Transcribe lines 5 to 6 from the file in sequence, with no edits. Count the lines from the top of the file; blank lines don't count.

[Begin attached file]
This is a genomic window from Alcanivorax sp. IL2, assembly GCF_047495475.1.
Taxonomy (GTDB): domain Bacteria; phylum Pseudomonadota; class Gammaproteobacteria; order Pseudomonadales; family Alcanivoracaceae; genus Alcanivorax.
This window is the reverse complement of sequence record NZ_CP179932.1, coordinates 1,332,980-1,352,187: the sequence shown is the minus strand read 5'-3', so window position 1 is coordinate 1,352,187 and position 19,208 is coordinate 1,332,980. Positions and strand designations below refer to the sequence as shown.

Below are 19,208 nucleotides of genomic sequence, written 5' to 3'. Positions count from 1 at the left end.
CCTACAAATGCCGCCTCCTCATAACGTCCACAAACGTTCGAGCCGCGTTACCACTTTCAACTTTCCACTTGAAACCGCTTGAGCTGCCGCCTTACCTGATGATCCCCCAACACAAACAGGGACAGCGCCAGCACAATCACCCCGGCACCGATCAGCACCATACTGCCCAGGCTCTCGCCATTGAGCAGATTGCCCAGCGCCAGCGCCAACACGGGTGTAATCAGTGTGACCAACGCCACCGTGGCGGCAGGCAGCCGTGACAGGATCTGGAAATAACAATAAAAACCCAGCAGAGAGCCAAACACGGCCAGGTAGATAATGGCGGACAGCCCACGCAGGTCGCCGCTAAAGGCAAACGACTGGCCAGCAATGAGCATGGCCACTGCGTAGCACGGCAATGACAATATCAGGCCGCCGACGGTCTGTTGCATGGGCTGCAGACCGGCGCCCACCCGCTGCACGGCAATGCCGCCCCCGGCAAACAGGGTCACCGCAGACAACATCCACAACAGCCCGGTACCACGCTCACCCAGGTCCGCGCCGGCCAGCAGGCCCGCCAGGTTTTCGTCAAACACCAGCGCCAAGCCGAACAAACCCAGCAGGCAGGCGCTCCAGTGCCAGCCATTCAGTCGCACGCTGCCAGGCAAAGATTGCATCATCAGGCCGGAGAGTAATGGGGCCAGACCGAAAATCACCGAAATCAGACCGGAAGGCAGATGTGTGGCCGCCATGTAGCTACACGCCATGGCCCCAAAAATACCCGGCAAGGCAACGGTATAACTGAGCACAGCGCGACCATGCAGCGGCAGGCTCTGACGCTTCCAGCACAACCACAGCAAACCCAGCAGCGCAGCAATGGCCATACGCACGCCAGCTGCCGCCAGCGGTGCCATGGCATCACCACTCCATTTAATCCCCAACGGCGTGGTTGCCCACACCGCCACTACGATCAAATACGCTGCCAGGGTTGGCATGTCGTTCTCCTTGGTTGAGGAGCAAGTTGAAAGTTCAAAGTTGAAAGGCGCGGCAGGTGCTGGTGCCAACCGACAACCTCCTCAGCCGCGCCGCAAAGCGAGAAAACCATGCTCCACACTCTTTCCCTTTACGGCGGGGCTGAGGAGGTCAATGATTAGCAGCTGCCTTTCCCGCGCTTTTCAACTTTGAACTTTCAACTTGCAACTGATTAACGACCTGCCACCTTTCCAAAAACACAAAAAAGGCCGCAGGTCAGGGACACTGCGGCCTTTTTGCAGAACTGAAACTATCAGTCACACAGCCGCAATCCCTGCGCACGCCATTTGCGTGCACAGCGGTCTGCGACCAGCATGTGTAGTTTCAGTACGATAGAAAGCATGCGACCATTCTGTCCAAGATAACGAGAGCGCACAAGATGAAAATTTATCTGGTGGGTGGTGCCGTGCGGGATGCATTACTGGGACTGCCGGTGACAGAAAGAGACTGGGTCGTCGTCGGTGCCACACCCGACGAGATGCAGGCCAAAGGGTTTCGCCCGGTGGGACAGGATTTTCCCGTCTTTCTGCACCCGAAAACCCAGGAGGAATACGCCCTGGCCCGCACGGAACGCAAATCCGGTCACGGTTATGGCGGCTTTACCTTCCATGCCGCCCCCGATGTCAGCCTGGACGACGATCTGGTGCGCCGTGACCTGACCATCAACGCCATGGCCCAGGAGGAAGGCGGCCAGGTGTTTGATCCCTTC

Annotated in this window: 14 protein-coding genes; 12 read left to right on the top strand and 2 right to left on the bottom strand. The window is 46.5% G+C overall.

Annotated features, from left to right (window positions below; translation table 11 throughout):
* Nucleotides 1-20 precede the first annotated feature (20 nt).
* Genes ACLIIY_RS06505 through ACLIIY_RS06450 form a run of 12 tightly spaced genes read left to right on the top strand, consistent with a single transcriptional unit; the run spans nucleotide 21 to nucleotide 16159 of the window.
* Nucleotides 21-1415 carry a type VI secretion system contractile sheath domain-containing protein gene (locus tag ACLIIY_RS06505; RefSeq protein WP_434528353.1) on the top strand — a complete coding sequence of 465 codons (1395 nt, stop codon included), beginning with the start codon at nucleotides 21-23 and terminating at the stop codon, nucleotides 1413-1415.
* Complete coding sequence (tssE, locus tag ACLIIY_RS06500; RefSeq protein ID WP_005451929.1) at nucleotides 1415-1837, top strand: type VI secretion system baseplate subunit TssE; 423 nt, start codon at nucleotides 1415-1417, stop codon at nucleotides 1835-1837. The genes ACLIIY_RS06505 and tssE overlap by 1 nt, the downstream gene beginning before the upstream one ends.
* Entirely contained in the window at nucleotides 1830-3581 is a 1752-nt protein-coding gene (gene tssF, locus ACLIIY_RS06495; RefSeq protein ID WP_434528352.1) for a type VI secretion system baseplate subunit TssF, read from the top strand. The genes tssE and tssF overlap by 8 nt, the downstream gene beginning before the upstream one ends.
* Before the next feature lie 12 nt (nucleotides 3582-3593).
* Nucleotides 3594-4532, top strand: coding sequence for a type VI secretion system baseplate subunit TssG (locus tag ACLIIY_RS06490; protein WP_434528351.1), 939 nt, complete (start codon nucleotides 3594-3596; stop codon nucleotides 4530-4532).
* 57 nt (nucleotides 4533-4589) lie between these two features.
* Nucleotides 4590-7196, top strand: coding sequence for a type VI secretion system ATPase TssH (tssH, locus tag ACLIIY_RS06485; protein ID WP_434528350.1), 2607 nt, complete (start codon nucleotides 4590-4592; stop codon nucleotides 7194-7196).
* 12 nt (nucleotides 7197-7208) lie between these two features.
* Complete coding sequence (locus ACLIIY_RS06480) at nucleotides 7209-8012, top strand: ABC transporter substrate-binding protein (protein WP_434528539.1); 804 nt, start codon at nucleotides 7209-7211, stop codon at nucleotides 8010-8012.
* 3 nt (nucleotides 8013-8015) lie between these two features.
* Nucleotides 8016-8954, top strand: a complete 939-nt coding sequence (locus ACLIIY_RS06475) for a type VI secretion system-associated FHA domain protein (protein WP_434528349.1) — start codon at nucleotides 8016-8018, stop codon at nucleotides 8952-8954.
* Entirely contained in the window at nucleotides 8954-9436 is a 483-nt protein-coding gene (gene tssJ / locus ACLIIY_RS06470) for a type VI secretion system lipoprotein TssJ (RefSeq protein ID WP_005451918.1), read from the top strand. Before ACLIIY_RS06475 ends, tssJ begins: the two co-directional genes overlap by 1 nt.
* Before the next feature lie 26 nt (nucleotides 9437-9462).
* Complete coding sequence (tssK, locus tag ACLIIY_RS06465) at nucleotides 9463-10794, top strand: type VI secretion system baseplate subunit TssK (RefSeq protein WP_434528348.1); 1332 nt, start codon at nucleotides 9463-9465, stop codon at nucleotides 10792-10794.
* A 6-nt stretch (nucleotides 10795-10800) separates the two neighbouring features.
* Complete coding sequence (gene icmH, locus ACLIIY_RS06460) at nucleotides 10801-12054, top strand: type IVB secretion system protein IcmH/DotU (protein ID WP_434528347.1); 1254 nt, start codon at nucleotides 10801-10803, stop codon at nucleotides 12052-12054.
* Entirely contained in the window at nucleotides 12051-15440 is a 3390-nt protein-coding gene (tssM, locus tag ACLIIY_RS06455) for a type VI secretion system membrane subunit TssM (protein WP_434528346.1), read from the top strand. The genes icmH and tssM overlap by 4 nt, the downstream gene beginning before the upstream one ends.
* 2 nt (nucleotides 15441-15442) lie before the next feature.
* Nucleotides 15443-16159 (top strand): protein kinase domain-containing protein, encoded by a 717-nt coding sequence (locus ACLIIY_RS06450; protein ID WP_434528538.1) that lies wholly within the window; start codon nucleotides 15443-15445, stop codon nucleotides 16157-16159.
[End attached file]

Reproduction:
CCTACAAATGCCGCCTCCTCATAACGTCCACAAACGTTCGAGCCGCGTTACCACTTTCAACTTTCCACTTGAAACCGCTTGAGCTGCCGCCTTACCTGATGATCCCCCAACACAAACAGGGACAGCGCCAGCACAATCACCCCGGCACCGATCAGCACCATACTGCCCAGGCTCTCGCCATTGAGCAGATTGCCCAGCGCCAGCGCCAACACGGGTGTAATCAGTGTGACCAACGCCACCGTGGCGGCAGGCAGCCGTGACAGGATCTGGAAATAACAATAAAAACCCAGCAGAGAGCCAAACACGGCCAGGTAGATAATGGCGGACAGCCCACGCAGGTCGCCGCTAAAGGCAAACGACTGGCCAGCAATGAGCATGGCCACTGCGTAGCACGGCAATGACAATATCAGGCCGCCGACGGTCTGTTGCATGGGCTGCAGACCGGCGCCCACCCGCTGCACGGCAATGCCGCCCCCGGCAAACAGGGTCACCGCAGACAACATCCACAACAGCCCGGTACCACGCTCACCCAGGTCCGCGCCGGCCAGCAGGCCCGCCAGGTTTTCGTCAAACACCAGCGCCAAGCCGAACAAACCCAGCAGGCAGGCGCTCCAGTGCCAGCCATTCAGTCGCACGCTGCCAGGCAAAGATTGCATCATCAGGCCGGAGAGTAATGGGGCCAGACCGAAAATCACCGAAATCAGACCGGAAGGCAGATGTGTGGCCGCCATGTAGCTACACGCCATGGCCCCAAAAATACCCGGCAAGGCAACGGTATAACTGAGCACAGCGCGACCATGCAGCGGCAGGCTCTGACGCTTCCAGCACAACCACAGCAAACCCAGCAGCGCAGCAATGGCCATACGCACGCCAGCTGCCGCCAGCGGTGCCATGGCATCACCACTCCATTTAATCCCCAACGGCGTGGTTGCCCACACCGCCACTACGATCAAATACGCTGCCAGGGTTGGCATGTCGTTCTCCTTGGTTGAGGAGCAAGTTGAAAGTTCAAAGTTGAAAGGCGCGGCAGGTGCTGGTGCCAACCGACAACCTCCTCAGCCGCGCCGCAAAGCGAGAAAACCATGCTCCACACTCTTTCCCTTTACGGCGGGGCTGAGGAGGTCAATGATTAGCAGCTGCCTTTCCCGCGCTTTTCAACTTTGAACTTTCAACTTGCAACTGATTAACGACCTGCCACCTTTCCAAAAACACAAAAAAGGCCGCAGGTCAGGGACACTGCGGCCTTTTTGCAGAACTGAAACTATCAGTCACACAGCCGCAATCCCTGCGCACGCCATTTGCGTGCACAGCGGTCTGCGACCAGCATGTGTAGTTTCAGTACGATAGAAAGCATGCGACCATTCTGTCCAAGATAACGAGAGCGCACAAGATGAAAATTTATCTGGTGGGTGGTGCCGTGCGGGATGCATTACTGGGACTGCCGGTGACAGAAAGAGACTGGGTCGTCGTCGGTGCCACACCCGACGAGATGCAGGCCAAAGGGTTTCGCCCGGTGGGACAGGATTTTCCCGTCTTTCTGCACCCGAAAACCCAGGAGGAATACGCCCTGGCCCGCACGGAACGCAAATCCGGTCACGGTTATGGCGGCTTTACCTTCCATGCCGCCCCCGATGTCAGCCTGGACGACGATCTGGTGCGCCGTGACCTGACCATCAACGCCATGGCCCAGGAGGAAGGCGGCCAGGTGTTTGATCCCTTC

Annotated in this window: 14 protein-coding genes; 12 read left to right on the top strand and 2 right to left on the bottom strand. The window is 46.5% G+C overall.